A ssam is a flood prone State with frequent and long inundation of basins and sub-basins of the Brahmaputra, Barak and other smaller rivers. Assam falls in the highest rainfall intensity zone of the country. The precipitation here is mainly due to the South-West monsoon (June to September). The annual average rainfall of Assam is 2297.4 mm. The State normally receives 2% rainfall in winter season (January-February), 25% in summer season (March-May), 65% in Monsoon season (June-September) and 7% in Post-monsoon (October- December).
The flood can be classified as Early Season Flood, Mid-Season Flood and Late-Season flood on the basis of its time of occurrence in June-July, August- September and October - November, respectively.

Year Crop Damage (HA) Affected Farm Families (Nos)
2007-08 450781 817698
2008-09 419261 906806
2009-10 869342 1595493
2010-11 185794 495194
2011-12 87584 224980
2012-13 612063 1820511
2013-14 74634 116660
2014-15 417104 1163187
2015-16 341178 564735
2016-17 245802 550815
2017-18 1451513 629035
2018-19 12849.49 66679
2019-20 214540.74 801579

The damages caused by the flood in Assam has been observed as follows-
I. Generally, 3-4 nos. of flood waves destroy the cultivated crops in riverbanks apart from eroding fertile cultivated land and brings extreme miseries especially to small and marginal farmers.
II. Occurrence of flood during peak period of Sali paddy transplanting or after transplanting (June-July) destroys seedling in the seed beds and transplanted Sali Paddy fields. If, flood occurs late during July-August and if flood water stagnation prolongs more than a week the predominantly available varieties of rice are unable to tolerate resulting complete damage of both seedling and standing Sali rice.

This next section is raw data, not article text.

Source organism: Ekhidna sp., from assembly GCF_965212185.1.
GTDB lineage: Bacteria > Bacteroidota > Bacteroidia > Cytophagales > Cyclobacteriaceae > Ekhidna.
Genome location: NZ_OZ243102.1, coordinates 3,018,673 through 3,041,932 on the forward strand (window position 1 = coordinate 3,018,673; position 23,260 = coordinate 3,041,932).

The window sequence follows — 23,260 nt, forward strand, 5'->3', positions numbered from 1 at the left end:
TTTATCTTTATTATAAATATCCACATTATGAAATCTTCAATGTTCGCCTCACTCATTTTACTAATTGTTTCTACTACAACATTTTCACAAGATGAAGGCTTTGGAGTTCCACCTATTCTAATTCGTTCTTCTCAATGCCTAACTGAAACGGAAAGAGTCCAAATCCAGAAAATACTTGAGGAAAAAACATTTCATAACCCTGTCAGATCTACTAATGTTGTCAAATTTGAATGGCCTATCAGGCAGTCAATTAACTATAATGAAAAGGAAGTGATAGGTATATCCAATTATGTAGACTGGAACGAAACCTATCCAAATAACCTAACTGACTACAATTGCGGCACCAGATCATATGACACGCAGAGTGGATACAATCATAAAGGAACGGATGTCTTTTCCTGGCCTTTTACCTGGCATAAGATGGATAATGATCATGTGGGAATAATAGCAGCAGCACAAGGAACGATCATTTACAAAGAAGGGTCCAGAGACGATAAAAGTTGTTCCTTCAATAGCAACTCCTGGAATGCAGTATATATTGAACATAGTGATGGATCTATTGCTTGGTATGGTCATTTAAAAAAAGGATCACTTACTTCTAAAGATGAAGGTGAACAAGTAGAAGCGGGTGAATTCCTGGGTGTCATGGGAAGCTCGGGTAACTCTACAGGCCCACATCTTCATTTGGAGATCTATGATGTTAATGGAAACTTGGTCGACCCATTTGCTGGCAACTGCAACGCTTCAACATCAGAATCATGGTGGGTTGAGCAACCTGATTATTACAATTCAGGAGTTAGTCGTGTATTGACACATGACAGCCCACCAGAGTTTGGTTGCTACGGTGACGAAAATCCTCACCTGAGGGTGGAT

III. Sometimes harvesting of Autumn paddy (Ahu) in the month of May-June also hampered and damaged the crops at maturity stage.
IV. The early flood during May-June also damages the Summer vegetables, Maize, Sugarcane etc.
V. The late flood during September-October damages the early Rabi vegetables, black gram, green gram etc
VI. Crop loss in the horticultural crops both perennial & non-perennial like betel vine, spices and ornamentals, fruit crops like Banana, Papaya and Pineapple and medicial & aromatic plants.
VII. Large acreage of areas are affected by silt deposition and the soils are not suitable for next year crops.
VIII. There is possibility of pests & disease attack particularly, swarming caterpillar is a major phenomenon after recession of flood.